Published on 22 Apr 2014 Sections ,

‘Save us! I think we’re sinking’ – missing ferry boy

The first distress call from the stricken South Korean ferry that sank on Wednesday was made by a boy to a fire station, minutes after the vessel began to go down.

South Korean ferry (Reuters)

The call was forwarded to the coastguard and was followed by about 20 others by phone from children to the fire brigade, a fire station officer said.

The Sewol ferry sank on a routine trip south from the port of Incheon to the traditional honeymoon island of Jeju.

Of the 476 passengers and crew on board, 339 were children and teachers on a high school outing. A total of 104 people are now known to have died, but another 198 are missing, presumed trapped inside the vessel.

‘I think it’s sinking’

The boy who made the call, with the family name of Choi, is among the missing.

His voice was shaking and sounded urgent, a fire officer told MBC TV. It took a while to identify the ship as the Sewol.

“Save us! We’re on a ship and I think it’s sinking,” Yonhap news agency quoted him as saying.

The fire station official asked him to switch the phone to the captain, and the boy replied: “Do you mean teacher?”

The pronunciation of the words for “captain” and “teacher” is similar in Korean.

‘Act of murder’

Several crew members, including the captain, left the ferry as it was sinking, witnesses have said, after passengers were told to stay in their cabins.

President Park Geun-hye said on Monday that instruction was tantamount to an “act of murder”.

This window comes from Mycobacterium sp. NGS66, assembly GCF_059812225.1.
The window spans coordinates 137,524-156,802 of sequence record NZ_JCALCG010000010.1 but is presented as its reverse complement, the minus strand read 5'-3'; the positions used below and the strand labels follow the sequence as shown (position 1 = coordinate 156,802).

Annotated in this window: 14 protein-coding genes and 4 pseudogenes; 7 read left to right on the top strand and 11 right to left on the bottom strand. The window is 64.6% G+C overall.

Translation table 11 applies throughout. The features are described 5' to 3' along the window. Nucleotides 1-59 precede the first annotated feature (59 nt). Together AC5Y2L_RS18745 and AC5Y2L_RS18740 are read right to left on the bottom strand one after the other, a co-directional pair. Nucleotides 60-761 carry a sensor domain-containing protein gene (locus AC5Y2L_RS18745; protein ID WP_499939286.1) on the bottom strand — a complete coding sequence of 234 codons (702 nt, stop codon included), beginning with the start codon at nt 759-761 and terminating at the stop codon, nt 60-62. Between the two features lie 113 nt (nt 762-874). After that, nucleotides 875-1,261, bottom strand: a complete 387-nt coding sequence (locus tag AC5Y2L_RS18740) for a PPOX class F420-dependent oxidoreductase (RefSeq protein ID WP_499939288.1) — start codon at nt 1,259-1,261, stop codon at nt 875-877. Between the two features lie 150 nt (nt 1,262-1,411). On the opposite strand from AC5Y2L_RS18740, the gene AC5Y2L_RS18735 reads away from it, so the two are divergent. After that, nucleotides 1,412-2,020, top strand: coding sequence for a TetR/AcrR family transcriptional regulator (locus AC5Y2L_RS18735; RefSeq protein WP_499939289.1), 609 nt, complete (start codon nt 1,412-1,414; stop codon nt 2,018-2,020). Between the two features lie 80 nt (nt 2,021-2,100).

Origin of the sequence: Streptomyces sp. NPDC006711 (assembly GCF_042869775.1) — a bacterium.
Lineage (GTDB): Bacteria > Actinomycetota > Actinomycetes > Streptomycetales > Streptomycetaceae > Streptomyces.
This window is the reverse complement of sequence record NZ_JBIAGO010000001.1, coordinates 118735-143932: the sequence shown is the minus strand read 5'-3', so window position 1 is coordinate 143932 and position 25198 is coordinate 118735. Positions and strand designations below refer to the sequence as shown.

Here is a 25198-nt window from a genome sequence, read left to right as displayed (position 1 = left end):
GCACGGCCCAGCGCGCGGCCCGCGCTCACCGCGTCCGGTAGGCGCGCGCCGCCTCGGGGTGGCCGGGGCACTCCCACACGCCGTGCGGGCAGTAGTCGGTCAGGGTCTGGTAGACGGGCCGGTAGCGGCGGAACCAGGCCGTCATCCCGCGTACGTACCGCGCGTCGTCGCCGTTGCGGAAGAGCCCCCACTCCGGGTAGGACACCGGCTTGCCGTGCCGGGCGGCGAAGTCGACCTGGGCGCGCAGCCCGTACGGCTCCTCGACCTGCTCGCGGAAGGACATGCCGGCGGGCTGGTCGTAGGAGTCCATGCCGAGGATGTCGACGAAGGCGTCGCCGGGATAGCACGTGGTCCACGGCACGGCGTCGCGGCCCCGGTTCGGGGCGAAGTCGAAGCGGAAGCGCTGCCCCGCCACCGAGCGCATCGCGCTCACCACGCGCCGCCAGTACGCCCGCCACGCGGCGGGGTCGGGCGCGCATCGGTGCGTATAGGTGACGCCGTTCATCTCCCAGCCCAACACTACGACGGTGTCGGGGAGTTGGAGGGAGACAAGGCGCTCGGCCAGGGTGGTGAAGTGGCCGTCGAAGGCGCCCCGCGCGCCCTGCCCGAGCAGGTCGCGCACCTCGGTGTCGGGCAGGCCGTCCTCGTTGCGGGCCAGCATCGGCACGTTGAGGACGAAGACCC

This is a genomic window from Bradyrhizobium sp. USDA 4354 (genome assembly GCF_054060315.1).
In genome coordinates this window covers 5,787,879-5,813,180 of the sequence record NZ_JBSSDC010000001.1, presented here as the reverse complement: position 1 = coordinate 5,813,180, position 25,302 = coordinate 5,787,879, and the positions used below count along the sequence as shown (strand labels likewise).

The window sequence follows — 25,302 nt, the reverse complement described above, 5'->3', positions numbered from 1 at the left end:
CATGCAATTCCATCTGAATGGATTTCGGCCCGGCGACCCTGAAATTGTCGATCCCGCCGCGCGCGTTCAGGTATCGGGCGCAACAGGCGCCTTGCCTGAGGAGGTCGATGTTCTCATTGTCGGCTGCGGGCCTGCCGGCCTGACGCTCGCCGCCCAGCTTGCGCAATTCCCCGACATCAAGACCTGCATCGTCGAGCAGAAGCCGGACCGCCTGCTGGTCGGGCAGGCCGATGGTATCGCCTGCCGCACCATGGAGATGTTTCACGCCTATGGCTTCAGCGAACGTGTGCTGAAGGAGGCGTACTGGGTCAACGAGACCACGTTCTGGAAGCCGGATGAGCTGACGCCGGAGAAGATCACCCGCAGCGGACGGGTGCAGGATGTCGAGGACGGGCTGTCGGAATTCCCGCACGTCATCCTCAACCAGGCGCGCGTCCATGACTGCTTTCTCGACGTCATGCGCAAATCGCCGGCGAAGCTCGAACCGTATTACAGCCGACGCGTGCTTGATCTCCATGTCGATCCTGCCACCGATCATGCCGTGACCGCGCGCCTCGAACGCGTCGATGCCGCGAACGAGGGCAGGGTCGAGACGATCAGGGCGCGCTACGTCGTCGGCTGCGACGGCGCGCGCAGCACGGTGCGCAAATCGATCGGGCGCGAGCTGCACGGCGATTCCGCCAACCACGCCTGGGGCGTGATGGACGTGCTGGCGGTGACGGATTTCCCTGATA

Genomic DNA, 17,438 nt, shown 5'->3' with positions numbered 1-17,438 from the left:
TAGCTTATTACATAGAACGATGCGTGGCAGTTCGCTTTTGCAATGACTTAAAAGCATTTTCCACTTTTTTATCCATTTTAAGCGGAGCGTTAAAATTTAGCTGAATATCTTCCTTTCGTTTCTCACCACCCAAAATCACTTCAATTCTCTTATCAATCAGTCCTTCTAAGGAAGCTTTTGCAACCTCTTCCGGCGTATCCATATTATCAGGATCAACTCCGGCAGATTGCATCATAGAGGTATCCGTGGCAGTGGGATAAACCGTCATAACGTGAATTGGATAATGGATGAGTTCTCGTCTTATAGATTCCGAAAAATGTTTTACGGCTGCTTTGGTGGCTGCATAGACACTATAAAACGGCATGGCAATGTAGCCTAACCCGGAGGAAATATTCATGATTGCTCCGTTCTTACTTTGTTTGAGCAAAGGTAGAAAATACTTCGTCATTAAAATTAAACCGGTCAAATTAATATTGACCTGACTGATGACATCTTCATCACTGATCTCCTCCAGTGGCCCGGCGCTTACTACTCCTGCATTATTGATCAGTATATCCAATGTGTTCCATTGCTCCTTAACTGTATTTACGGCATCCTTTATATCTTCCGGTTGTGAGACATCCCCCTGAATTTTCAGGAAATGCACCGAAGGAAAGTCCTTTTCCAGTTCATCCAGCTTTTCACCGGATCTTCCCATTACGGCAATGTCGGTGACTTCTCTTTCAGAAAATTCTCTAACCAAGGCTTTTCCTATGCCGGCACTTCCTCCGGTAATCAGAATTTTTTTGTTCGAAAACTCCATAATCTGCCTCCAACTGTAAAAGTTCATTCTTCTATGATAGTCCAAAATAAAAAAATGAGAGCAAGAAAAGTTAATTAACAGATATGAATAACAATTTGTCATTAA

Many of the children did not question their elders, as is customary in hierarchical Korean society.

South Korean ferry (Reuters)

Public broadcaster KBS, quoting transcripts of the conversation between the crew and sea traffic control, said the passengers were told repeatedly to stay put.

For half an hour, the crew on the third deck kept asking the bridge by walkie-talkie whether or not they should make the order to abandon ship, KBS said. No one answered.

Lifeboats

On Tuesday, a crew member said the crew tried to launch lifeboats, but could not get near because of the tilt of the ship. News reports said he was a second mate but did not provide his name.

He was one of four who have been detained and charged with negligence. Captain of the ship Lee Joon-seok, 69, was not on the bridge when the ship turned.

Navigation was in the hands of a 26-year-old third mate who was in charge for the first time on that part of the journey, according to crew members.

The government on Tuesday released a timeline of the ferry’s last minutes, stable and afloat. It made its scheduled turn en route to Jeju at 8.49am. and started listing within a minute. By 8.55am it was drifting back on itself and keeling to port.

Mr Joon-seok, seen on television with his head lowered and covered, told reporters soon after the sinking he feared passengers would be swept away by the ferocious currents if they abandoned ship. He has not explained why he left the vessel.

In a confused exchange between the sinking Sewol and maritime traffic control released by the government, the crew said the ship was listing to port.

“Make passengers wear life jackets and get ready in case you need to abandon ship,” traffic control said.

The Sewol answered: “It’s difficult for the passengers to move now.”